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I am what society simply terms an “old lady”. One day last year (2003), without warning, I suddenly became a senior citizen, simply by celebrating my 65th birthday. This one fact entitles me to collect pensions from the Canadian government and to leave my place of employment, receiving another small pension created by my employer (University of Toronto) with the help of my own contributions over the years I had worked there. I also get slightly cheaper rates at some business establishments and can buy very inexpensive tickets for public transit. Although I can sleep in every day if I choose, I don’t.
Retirement has created a place from which I observe my life as a whole and look into the future in a very different way than has been possible before reaching this pinnacle. Although 65 years may seem to be a long period of time when one is a child, it has passed quickly (though not painlessly). I look into the mirror to see the face of an aging woman that somewhat resembles the face of my mother before she died, a long time ago, but away from the mirror I experience the body and mind of a much younger person, full of interests, vitality and enthusiasms, which yet sometimes crashes mysteriously, beyond my control.
Fortunately for me, the road less travelled has been a part of my life since I was born. Nothing about my life has been normal or regular, despite the obvious facts – I am a human being, with parents of flesh and bone. They came to live in Canada at the beginning of the 20th century to escape the incredible poverty and privation rampant at the time in Ukraine, their country of origin. Their peasant stock gave them the strength and ability to adapt to a harsh world they did not expect before their arrival, and they survived. I grew up, completed high school, worked in a law office, married, raised three wonderful children, divorced, remarried, and became somewhat of a gypsy, pursuing spiritual goals that had never been important until the age of 40. These goals carried me from Southwestern Ontario to Quebec to California to British Columbia and back to Ontario again, this time to Toronto. I have occupied my time with pottery, cooking (both in a small granola bakery I started and managing the kitchen of a yoga ashram for several years), typesetting, secretarial work, taking classes of various descriptions, teaching pottery and yoga classes, working with undergraduate students, and following various disciplines such as practicing yoga postures, meditation, t’ai chi, etc. I have the undisciplined soul of an artist – which means I have never followed up seriously on any of the art efforts – such as drawing - that I’ve been involved in, but I do see the beauty of so many things that surround me, even when they are not considered to be beautiful in the classical sense. Since my return to Toronto I have had a deep romance with photography which has yielded great personal satisfaction. With all of these activities, it seemed natural enough, when a friend showed me a copy of Eat Right For Your Type almost seven years ago, that I should investigate what it held for me, and another new life began. Literally. My body was struggling with the effects of eating wrong foods (often accompanied by the strength of conviction that it was the best possible way to eat), and I needed help, desperately. The book, the diet and the web site gave that to me. I discovered that my chronic headaches gradually disappeared, that vegetarianism (for a B+ non-secretor) was a poor idea, and that several habits my body had settled into could actually reverse, to some extent, even at this late stage of life. These body corrections have allowed me to write poetry at various times with a clarity of mind not available when stresses created by toxins exist.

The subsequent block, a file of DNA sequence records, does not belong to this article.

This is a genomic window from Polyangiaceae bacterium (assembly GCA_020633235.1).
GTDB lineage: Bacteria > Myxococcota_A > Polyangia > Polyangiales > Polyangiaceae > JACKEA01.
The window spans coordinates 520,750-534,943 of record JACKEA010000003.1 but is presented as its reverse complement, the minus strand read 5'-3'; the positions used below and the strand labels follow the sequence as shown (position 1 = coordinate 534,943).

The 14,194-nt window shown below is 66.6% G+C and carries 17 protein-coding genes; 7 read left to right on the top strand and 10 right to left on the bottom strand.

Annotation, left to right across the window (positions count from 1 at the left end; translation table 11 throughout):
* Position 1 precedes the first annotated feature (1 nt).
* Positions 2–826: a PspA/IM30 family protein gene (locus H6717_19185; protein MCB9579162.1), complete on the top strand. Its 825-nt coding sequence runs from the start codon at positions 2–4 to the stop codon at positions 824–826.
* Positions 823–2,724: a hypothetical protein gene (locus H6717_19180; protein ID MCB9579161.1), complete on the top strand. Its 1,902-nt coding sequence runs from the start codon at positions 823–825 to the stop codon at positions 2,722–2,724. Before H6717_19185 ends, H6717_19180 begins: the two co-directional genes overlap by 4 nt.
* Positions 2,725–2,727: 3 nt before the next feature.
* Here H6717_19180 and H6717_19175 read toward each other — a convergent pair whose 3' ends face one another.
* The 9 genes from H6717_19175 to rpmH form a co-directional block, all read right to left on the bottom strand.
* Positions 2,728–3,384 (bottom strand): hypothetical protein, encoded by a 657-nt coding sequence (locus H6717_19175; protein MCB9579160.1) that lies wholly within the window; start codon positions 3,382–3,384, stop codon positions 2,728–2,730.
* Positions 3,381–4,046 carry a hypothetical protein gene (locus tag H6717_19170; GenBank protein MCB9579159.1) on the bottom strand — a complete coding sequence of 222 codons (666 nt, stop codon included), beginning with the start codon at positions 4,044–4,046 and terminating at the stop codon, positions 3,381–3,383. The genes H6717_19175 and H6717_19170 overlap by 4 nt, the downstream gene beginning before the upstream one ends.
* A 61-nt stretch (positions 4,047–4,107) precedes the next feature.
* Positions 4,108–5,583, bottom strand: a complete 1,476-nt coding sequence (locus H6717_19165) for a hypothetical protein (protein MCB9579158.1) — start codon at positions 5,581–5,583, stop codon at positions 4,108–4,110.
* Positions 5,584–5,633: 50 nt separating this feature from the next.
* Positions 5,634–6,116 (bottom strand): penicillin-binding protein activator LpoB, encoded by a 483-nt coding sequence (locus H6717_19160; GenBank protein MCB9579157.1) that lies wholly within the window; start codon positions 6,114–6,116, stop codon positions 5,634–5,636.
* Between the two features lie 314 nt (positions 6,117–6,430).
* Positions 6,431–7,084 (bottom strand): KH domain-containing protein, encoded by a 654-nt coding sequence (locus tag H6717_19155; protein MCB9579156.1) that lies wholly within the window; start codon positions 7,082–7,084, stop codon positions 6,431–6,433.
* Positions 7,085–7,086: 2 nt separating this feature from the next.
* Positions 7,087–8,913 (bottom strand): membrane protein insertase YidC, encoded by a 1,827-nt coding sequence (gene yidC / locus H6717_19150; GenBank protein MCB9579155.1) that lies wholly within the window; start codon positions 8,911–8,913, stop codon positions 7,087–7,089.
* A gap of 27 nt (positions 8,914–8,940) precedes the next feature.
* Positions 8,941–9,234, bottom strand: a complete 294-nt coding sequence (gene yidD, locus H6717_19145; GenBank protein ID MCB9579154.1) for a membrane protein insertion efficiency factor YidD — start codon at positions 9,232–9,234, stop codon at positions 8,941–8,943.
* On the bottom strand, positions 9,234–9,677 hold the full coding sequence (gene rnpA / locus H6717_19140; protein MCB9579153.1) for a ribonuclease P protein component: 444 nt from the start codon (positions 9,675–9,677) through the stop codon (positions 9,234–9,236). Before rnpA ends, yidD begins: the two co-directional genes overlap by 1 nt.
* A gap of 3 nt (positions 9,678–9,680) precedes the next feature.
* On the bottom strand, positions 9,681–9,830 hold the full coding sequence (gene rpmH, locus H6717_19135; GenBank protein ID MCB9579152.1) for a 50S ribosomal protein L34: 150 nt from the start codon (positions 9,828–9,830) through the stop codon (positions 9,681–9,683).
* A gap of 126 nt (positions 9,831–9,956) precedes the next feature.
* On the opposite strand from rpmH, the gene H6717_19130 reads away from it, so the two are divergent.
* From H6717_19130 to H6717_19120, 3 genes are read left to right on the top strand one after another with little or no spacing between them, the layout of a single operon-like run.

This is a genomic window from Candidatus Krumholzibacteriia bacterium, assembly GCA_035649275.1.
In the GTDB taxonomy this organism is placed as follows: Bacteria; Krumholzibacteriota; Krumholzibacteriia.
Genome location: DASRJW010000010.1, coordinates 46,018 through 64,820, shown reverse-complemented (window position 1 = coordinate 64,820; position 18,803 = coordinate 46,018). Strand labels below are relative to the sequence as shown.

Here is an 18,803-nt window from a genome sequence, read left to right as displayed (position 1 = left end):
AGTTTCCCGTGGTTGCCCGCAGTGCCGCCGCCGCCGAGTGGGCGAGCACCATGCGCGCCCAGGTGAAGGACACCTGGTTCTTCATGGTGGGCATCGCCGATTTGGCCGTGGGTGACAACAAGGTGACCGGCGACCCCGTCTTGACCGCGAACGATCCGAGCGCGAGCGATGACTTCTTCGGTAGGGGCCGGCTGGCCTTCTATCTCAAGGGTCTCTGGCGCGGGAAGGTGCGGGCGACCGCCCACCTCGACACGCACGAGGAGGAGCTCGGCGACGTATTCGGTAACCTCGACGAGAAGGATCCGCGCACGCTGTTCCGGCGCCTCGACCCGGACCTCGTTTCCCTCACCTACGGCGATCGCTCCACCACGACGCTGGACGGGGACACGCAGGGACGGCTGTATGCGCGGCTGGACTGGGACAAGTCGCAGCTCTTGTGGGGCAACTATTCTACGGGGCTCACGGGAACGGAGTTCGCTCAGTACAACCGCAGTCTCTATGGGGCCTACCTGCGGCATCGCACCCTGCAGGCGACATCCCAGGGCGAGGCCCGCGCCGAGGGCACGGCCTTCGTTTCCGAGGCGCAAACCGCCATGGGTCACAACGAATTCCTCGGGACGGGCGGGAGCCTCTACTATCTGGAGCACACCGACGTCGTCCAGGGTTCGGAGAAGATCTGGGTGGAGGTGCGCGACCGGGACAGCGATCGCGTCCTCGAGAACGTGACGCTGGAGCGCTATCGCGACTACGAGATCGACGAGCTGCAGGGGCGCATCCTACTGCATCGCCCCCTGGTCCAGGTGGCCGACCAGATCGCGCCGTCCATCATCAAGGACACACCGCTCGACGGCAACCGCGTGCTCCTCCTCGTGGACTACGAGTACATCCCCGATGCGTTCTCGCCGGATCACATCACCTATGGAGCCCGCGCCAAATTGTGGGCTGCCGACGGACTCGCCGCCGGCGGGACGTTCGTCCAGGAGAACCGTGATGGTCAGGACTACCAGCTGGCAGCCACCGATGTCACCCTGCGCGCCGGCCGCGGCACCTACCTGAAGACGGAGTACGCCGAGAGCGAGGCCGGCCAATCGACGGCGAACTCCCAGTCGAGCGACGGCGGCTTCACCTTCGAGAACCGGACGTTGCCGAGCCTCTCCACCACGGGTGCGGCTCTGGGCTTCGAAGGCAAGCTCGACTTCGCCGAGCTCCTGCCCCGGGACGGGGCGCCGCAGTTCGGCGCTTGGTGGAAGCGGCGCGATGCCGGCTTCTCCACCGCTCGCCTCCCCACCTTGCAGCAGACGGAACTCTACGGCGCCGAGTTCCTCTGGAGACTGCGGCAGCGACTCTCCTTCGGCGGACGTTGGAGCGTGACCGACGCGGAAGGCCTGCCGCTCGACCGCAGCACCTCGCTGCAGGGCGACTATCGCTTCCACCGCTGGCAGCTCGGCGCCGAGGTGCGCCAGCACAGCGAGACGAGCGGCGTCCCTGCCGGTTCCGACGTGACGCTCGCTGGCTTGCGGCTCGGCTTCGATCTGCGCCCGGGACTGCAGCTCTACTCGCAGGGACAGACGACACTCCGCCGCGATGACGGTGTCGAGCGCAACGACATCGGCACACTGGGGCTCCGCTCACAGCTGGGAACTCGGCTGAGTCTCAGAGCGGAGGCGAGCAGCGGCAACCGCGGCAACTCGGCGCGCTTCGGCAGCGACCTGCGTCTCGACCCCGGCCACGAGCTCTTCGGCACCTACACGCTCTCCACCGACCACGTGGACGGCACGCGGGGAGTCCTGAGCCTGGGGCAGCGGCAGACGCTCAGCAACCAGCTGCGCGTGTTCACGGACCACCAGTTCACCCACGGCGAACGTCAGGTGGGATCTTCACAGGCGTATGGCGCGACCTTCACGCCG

Who I am is a huge question at the moment. Identification no longer exists through my occupation or status. I feel like a secret agent, someone in disguise. Strangers observe my graying hair and offer seats on public transit with respect, which I often refuse because I’m not really tired. I know I’m not old (at least, not ancient old), because I don’t feel old, at least most days. I also know I’m not young, because the mirror doesn’t lie to me, nor do my pensions. I no longer work to generate an income. I read, sing, write, think, meditate, dance, walk, explore, celebrate the seasons and the lives of those close to me. Perhaps the simple answer to the incredibly complex question stated above is – I am a human being, still very much alive in spite of the occasional glimpses of mortality afforded when my body rebels against something I’ve done, either in the past or in the moment. I feel enriched by living in this period of time, by living my life, by all I’ve been fortunate enough to experience, all my adventures, and incredibly grateful for the many opportunities that continue to come forward to me, even now, in what is called “old age”.